Retail sales volumes rose 4.3% year-on-year in October - representing the fastest growth rate since April, according to data released by the Office for National Statistics (ONS).

ONS: fierce price competition helps boost October retail sales

Retail sales volumes rose 4.3% year-on-year in October – representing the fastest growth rate since April, according to data released by the Office for National Statistics (ONS).

ONS: fierce price competition helps boost October retail sales

ONS said: ‘This is the nineteenth consecutive month of annual increases, highlighting the strength of the retail sector despite the pressures faced by household budgets.’

The sectors showing the strongest growth were non-store retailing (ie internet and catalogues), with volumes rising 11.5% over the past year, and household goods stores, which saw a 10.8% increase.

ONS commented: ‘This performance was likely helped by the housing market, which is more buoyant now than a year ago. With more housing transactions taking place, more new household goods are required.’ Department stores also continued to post positive results in the run up to Christmas, with growth in volumes of 8.2% over the past year.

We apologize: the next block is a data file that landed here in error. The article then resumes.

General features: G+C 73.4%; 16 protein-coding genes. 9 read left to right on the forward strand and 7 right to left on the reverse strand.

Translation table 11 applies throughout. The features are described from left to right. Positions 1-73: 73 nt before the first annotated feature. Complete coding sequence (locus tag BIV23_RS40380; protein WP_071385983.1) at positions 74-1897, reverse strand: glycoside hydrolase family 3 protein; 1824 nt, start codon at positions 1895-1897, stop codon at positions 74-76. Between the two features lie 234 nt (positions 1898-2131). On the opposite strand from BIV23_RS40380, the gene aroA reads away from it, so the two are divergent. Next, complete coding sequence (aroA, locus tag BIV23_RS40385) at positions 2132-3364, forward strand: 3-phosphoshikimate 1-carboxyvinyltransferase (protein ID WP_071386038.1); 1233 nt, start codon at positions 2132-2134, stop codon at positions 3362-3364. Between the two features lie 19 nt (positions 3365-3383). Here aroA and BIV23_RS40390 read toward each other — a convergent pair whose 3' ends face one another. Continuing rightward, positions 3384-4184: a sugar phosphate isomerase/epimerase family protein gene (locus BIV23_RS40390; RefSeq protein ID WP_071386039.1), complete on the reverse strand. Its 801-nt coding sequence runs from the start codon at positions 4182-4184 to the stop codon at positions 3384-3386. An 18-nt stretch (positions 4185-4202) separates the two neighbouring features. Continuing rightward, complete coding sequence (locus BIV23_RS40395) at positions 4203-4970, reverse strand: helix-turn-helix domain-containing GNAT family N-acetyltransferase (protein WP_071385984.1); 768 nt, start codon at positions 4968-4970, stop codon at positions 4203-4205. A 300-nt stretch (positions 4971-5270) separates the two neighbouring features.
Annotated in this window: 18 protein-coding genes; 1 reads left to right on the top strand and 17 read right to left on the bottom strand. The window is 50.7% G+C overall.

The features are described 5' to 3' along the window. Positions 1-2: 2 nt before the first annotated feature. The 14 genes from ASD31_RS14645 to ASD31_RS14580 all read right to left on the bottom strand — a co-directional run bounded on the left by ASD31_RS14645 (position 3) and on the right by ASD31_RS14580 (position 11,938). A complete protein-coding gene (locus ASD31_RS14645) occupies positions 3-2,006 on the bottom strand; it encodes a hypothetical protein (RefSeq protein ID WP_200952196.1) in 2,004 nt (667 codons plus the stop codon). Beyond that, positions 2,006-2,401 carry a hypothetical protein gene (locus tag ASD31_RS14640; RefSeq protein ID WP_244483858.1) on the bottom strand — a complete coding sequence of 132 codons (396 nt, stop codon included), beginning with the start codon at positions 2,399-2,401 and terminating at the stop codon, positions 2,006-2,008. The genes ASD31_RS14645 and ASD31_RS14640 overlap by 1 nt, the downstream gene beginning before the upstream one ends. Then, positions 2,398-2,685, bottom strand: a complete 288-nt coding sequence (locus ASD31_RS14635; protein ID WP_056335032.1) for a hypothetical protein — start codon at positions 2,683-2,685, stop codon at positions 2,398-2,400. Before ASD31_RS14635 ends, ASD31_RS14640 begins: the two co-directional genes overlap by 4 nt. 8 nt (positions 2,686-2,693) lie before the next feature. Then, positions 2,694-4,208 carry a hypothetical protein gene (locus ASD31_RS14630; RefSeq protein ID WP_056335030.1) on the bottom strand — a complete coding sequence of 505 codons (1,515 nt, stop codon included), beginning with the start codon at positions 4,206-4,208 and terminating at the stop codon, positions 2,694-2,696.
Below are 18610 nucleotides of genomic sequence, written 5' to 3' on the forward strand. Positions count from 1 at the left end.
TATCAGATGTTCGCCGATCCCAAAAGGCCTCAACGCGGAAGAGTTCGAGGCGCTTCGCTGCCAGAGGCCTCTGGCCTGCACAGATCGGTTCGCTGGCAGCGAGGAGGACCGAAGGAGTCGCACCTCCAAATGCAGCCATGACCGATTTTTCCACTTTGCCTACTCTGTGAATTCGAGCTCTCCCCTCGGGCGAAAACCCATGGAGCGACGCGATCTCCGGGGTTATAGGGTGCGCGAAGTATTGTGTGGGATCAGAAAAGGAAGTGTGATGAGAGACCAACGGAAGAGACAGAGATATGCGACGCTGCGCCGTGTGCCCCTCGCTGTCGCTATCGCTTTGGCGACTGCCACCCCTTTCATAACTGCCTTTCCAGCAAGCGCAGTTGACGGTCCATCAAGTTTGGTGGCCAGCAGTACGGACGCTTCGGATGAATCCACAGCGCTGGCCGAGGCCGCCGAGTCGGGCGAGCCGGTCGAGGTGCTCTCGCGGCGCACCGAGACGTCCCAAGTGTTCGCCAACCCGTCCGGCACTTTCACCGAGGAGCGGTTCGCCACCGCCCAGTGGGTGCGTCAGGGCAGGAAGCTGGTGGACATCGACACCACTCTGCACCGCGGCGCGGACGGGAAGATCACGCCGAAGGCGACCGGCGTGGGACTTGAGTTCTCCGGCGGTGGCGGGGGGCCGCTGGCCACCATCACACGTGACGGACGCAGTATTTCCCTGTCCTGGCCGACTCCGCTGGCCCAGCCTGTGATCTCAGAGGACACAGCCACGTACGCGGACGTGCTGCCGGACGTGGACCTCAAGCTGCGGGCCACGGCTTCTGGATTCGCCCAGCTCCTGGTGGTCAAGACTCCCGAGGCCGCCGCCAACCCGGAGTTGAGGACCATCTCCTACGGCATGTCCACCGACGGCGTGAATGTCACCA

ONS added: ‘Rising wage growth is likely to have been one factor supporting the buoyant retail sector, as the latest data shows average regular pay in the three months to September increasing at its fastest rate since March.

‘Fierce price competition in the sector is also helping to boost purchases. Prices at retailers overall (excluding petrol) declined over the past year by 1.2%, while prices at department stores and household goods stores fell back at the more rapid rate of 1.8%.

‘Looking ahead, retail sales are likely to continue to see robust growth. Wages are expected to strengthen further, as employee bargaining power rises alongside falling unemployment. At the same time, the general inflationary environment will remain weak as global commodity prices continue to ease. This will take the heat off the cost to consumers of petrol and utilities, helping to boost household spending power.

‘In addition, competition among retailers could well keep store prices subdued. As a result, the consumer is likely to be the key driver of UK expansion in 2015, with a weak global environment holding back other parts of the economy, such as exports.’

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